Book Review: Courtiers by Valentine Low

Arts Reviewer, Dr Diana Carroll, reviews Courtiers, a vivid and engaging new book by leading UK royal reporter Valentine Low.
Dr Diana Carroll

Valentine Low has been a respected royal reporter for over 25 years with numerous front-page exclusives in Britain’s respected Times and Sunday Times. He’s been on many royal tours and been up close at many dramatic moments in recent royal history.

Over the years, he’s built trusted relationships with some of the royal family’s closest advisers and many have contributed to this fascinating book, both on and off the record.

Low gently pulls back the heavy velvet drapes at the Palace windows and throws some light on the reality of royal life. He offers a knowing glimpse into the lives of these people who very often shape history whilst standing in the shadows.

It is this focus on the ‘men in grey suits’ (as Princess Diana famously called them) that makes Courtiers a little different from most royal books. And until relatively recently they were indeed almost exclusively men, usually from Eton and the Guards – always very posh but not always terribly clever.

Throughout history, courtiers have always been part of palace life – think Shakespeare’s Henry lV or even Blackadder. They oil the wheels of the monarchy, look after the money, manage the diary, and do their best to keep the boss – usually known as ‘the principal’ – out of trouble. You might say they haven’t done such a good job in recent years, but maybe things would have been worse without them!

It would be easy to think of this book as tabloid tittle-tattle, but Low is far above all that. This is a serious look at how ‘The Firm’ really works. And whilst it does go back to the early days of the Queen’s reign, it is the chapters about Charles and Camilla, Andrew, William and Kate, and Harry and Meghan, that inevitably make the most riveting reading. It’s telling that some of Harry’s closest advisers feel they were treated so shabbily that they now call themselves the ‘Sussex Survivors’ Club’. Low’s extensive experience on the royal rota shines through on every page as he reveals the intricate web of relationships, emotions, and power dynamics within the court.

It’s clear that working for the royal family takes an enormous toll on the individuals who often sacrifice their personal lives to the job. There may be enviable perks, including lots of overseas travel, but the salary is modest and the principal can be impossible to please. Reading this, it’s clear that Charles is not someone you want to cross too often! Low attributes this, in part, to having “a ferocious work ethic” and expecting everyone around him to be the same. He’s also prone to “falling under the spell” of outside advisers which makes life challenging for his own staff.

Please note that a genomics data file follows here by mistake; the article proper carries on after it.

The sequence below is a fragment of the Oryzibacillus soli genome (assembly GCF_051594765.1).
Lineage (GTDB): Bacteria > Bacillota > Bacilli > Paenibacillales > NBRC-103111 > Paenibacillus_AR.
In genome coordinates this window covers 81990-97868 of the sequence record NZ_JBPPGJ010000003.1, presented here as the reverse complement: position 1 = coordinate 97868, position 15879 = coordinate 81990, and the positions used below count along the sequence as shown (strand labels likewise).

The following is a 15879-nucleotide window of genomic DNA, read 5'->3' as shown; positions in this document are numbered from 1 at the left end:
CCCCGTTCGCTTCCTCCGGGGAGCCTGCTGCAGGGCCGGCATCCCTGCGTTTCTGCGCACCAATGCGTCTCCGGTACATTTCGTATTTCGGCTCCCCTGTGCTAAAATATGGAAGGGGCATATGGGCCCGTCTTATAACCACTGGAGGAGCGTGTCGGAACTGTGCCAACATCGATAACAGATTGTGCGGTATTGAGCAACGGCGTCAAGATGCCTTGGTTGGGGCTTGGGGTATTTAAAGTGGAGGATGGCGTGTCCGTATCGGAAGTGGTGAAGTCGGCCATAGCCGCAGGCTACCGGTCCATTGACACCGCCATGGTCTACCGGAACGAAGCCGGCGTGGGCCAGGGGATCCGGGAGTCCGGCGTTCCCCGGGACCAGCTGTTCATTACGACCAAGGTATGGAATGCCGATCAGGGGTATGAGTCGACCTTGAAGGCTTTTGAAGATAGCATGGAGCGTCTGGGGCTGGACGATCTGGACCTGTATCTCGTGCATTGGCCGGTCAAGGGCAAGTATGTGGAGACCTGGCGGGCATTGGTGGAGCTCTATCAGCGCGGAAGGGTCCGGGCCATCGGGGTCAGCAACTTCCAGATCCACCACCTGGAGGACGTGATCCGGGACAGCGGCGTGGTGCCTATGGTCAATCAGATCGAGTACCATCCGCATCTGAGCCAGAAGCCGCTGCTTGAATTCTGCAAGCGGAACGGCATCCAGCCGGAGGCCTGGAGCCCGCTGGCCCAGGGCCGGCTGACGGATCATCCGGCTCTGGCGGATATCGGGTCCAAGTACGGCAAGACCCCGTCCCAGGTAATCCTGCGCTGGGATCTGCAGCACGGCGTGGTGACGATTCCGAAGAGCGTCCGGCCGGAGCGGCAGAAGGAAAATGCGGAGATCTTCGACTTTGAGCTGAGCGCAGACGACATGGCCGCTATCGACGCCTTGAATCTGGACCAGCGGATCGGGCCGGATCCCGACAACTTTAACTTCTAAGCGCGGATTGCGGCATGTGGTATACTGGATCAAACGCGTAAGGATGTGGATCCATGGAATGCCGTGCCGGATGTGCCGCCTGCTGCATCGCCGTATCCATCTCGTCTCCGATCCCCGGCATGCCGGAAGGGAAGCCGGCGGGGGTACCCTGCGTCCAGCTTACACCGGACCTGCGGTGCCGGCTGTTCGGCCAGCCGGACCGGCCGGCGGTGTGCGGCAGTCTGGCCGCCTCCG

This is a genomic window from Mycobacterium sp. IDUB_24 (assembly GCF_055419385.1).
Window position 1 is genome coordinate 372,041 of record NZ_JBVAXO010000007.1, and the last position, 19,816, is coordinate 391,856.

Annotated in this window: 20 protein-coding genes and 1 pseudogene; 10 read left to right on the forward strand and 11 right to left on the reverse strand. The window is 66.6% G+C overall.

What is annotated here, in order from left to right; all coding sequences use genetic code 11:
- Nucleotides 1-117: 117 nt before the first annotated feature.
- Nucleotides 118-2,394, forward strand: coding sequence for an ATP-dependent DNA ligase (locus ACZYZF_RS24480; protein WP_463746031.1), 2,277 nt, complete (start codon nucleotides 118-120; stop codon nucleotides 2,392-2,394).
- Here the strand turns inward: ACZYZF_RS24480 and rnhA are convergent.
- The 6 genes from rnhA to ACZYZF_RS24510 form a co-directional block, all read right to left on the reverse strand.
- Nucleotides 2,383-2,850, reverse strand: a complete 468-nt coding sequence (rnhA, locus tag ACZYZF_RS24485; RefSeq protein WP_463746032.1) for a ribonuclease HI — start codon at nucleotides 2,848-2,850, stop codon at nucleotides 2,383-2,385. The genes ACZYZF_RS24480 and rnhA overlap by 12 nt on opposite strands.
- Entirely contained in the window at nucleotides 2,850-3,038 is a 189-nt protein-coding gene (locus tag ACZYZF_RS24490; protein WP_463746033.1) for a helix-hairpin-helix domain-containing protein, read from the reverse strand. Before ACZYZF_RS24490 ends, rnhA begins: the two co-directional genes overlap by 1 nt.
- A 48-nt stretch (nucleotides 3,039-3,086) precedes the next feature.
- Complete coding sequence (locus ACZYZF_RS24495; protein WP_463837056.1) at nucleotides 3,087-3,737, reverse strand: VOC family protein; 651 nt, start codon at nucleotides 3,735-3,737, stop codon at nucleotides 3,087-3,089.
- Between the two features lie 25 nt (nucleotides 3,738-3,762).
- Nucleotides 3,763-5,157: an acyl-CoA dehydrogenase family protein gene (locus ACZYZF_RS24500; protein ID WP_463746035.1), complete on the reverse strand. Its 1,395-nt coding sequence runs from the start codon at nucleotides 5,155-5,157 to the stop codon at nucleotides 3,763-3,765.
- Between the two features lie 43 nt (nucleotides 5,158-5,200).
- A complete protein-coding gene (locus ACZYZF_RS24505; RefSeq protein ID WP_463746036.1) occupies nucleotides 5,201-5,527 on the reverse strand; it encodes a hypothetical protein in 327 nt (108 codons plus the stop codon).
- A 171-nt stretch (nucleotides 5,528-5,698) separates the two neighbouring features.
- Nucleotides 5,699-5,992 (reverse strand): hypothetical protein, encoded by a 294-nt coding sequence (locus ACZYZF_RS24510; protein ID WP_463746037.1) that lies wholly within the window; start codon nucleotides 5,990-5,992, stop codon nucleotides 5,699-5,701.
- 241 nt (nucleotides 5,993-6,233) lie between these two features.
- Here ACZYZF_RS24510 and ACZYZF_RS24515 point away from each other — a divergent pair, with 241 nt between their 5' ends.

The last few chapters look at the fall-out from the ‘Megxit’ saga and consider the likely changes for the royal family under Charles as King – a note on the cover explains that the book was already in print when Queen Elizabeth died. (An updated edition has now been released with a new chapter on King Charles lll and the Coronation.)

Valentine Low is a considered and insightful writer, not given to sensationalism or hyperbole. Nor does he shy away from a quotable quote: Prince Andrew is “rude, gauche, insensitive, and wholly unaware of other people,” as we all saw in that disastrous television interview.

Courtiers: The hidden power behind the Crown is a great read and a remarkably good summation of how the royal family arrived at its current predicament. It asks how they can move the monarchy forward at this pivotal moment in its evolution. Highly recommended for monarchists and republicans alike!

Courtiers, Valentine Low, RRP $32.99 Hachette


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